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  • Latest news on Ignition Interlock Devices


    Compliance-based Monitoring for DUI Offenders

    The “compliance-based monitoring” provision has states extending ignition interlock time for violations rather than canceling driving privileges. At the start of this year, almost half of the states had this provision on their books, but this year, 17 pieces of legislation include this in their language. It may be the most understated, but important change to ignition interlock laws ever.

    The concept is very simple: if an offender continues to drink and drive by blowing positive samples, then public safety demands that they be required to continue with their car breathalyzer device for a longer period of time—until they prove that they have been clean for an extended period of time and deserve to be reinstated.

    Under the old system, a violation meant that the offender’s permit was canceled, the ignition interlock was removed and they were prohibited from driving. This system is said to have encouraged offenders to drive illegally with no ignition interlock at all to prevent them from driving drunk.

    Source: www.intoxalock.com

    Red light cameras in California: are pictures admissible evidence?

    Carmen Goldsmith was driving through a Los Angeles suburb when she ran a red light and instantly became one of countless people nationwide ticketed by a red light camera. The California woman challenged her citation in a trial court, where she was found guilty and fined $436. She appealed and lost.

    Goldsmith’s case, The People of California v. Goldsmith, was recently heard before the California Supreme Court in Los Angeles. The court’s verdict likely will put to rest the admissibility of red light camera evidence in the country’s most populous state, where red light violations are by far the highest (compared to red light tickets in the $100 range in the rest of the country.)

    The California Supreme Court is hearing the case in an attempt to answer three basic questions:

    What testimony, if any, regarding the accuracy and reliability of the automated traffic enforcement system (ATES) is required as a prerequisite to admission of the ATES-generated evidence?

    Is the ATES evidence hearsay? If so, do any exceptions apply?

    The question of hearsay is an important one: American law does not recognize secondary witnesses—people who say that someone else told them something—to establish factual evidence. Goldsmith’s attorneys argue that the evidence against her was hearsay. Goldsmith’s constitutional right to confrontation was violated because the Redflex technician in charge of preparing the evidence package did not even bother to show up at Goldsmith’s trial. Neither did the police department employee that allegedly operated the red light cameras system. As a result, the investigator sent by the prosecution to trial as the sole witness was a secondary surrogate witness that testified in lieu of the primary surrogate witness (i.e., the police department employee that allegedly operated the system). Consequently, Goldsmith’s conviction cannot be upheld based on such “double surrogacy.”

    A ruling in Goldsmith’s case is expected within 90 days.

    LAPD officers tampered with in-car recording equipment

    An inspection by Los Angeles Police Department investigators found that police officers tampered with voice recording equipment in dozens of patrol cars in an effort to avoid being monitored while on duty, according to an article recently published in the LA Times.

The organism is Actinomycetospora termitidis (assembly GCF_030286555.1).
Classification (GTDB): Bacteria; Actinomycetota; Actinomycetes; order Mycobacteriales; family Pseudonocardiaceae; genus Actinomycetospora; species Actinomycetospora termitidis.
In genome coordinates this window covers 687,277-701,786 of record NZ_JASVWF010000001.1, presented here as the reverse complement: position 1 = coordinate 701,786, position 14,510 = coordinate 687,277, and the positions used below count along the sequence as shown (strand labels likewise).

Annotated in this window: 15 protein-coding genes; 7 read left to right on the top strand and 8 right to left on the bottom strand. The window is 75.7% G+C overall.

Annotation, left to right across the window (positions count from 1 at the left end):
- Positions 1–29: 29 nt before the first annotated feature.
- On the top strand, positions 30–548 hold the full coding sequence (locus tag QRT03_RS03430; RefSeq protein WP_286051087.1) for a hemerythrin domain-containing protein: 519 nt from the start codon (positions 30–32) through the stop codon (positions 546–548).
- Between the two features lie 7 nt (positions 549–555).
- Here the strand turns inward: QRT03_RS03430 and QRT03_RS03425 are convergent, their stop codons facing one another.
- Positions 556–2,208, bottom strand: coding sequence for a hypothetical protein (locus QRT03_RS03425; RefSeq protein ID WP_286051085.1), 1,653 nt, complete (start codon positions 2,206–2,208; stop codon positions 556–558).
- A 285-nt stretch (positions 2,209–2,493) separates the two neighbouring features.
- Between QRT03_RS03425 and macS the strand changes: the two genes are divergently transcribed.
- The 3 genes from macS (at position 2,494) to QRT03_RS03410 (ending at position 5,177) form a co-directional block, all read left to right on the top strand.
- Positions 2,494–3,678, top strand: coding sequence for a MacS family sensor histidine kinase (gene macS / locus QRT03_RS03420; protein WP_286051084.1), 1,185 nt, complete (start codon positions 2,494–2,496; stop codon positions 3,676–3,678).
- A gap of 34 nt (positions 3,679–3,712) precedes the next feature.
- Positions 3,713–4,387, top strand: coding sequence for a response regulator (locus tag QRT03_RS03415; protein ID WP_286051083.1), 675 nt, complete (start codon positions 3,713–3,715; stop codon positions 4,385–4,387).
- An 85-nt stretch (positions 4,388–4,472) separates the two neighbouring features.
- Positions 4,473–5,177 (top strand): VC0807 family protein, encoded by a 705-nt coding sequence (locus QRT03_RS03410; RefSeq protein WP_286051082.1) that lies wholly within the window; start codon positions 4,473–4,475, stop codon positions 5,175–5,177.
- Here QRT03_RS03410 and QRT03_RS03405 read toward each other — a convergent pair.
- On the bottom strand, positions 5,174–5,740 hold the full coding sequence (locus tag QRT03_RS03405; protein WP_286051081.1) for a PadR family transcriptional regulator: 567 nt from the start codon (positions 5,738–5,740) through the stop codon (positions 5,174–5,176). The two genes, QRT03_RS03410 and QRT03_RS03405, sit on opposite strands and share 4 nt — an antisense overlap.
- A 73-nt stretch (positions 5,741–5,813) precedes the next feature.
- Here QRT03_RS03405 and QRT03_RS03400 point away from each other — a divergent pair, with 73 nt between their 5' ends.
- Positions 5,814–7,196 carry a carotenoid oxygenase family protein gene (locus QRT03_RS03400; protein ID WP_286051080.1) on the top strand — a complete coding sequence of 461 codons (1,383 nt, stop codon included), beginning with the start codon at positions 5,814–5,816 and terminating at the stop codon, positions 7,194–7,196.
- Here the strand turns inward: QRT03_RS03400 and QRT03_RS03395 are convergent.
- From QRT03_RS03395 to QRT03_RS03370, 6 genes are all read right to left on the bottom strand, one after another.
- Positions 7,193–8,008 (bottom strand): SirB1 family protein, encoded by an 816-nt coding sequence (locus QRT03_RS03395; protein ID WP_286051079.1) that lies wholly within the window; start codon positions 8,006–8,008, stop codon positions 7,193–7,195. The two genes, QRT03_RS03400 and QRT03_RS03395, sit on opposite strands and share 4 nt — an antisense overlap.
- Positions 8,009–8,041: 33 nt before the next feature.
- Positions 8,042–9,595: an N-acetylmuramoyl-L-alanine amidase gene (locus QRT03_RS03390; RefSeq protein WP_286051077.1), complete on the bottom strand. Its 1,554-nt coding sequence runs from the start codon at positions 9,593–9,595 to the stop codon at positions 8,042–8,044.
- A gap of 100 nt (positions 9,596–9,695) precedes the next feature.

“The cameras, which turn on automatically whenever an officer activates the car’s emergency lights and sirens or can be activated manually, are used to record traffic stops and other encounters that occur in front of the vehicle. Officers also wear small transmitters on their belts that relay their voices back to the antennas in the patrol car. Most of the antennas were removed from cars in the Southeast Division, which covers Watts, Jordan Downs and Nickerson Gardens, where relations between police and minority communities have historically been marred by mistrust and claims of officer abuse. The in-car video cameras have been touted as a powerful deterrent to police misconduct and a tool for defending officers against false accusations.”

    As a result of the investigation, new rules were put in place requiring officers to document that both antennas were in place at the beginning and end of each shift. To guard against officers removing the antennas during their shifts, patrol supervisors are required to make unannounced checks on cars.

    McGeorge Dine with Alumni event, October 18th.

    Keith Staten will be attending McGeorge’s Dine with Alumni event on October 18th. This is a great opportunity for students to meet and speak with McGeorge alumni who work in their desired professional area. The event will be held from 6 p.m. — 9 p.m. at Sutter Club located at 1220 9th Street. RSVP on the McGeorge Alumni website or call 916.739.7141.

    Event RSVP Link

    This Saturday, Oct. 5th: Community Law Clinic at Florin High School Library

    On Saturday October 5, Keith Staten will be doing a “Know Your Rights” presentation at the Community Law Clinic, sponsored by the Florin High School Law Academy. The event will take place on campus in the library from 10 a.m. to noon. Keith will speak about your rights and the law when encountering the police. Also presenting is attorney Delonda Coleman; she will be speaking on restraining orders and domestic violence. Don’t miss this free and informative event! Download the Legal Clinic Flyer for all the information. Hope to see you there!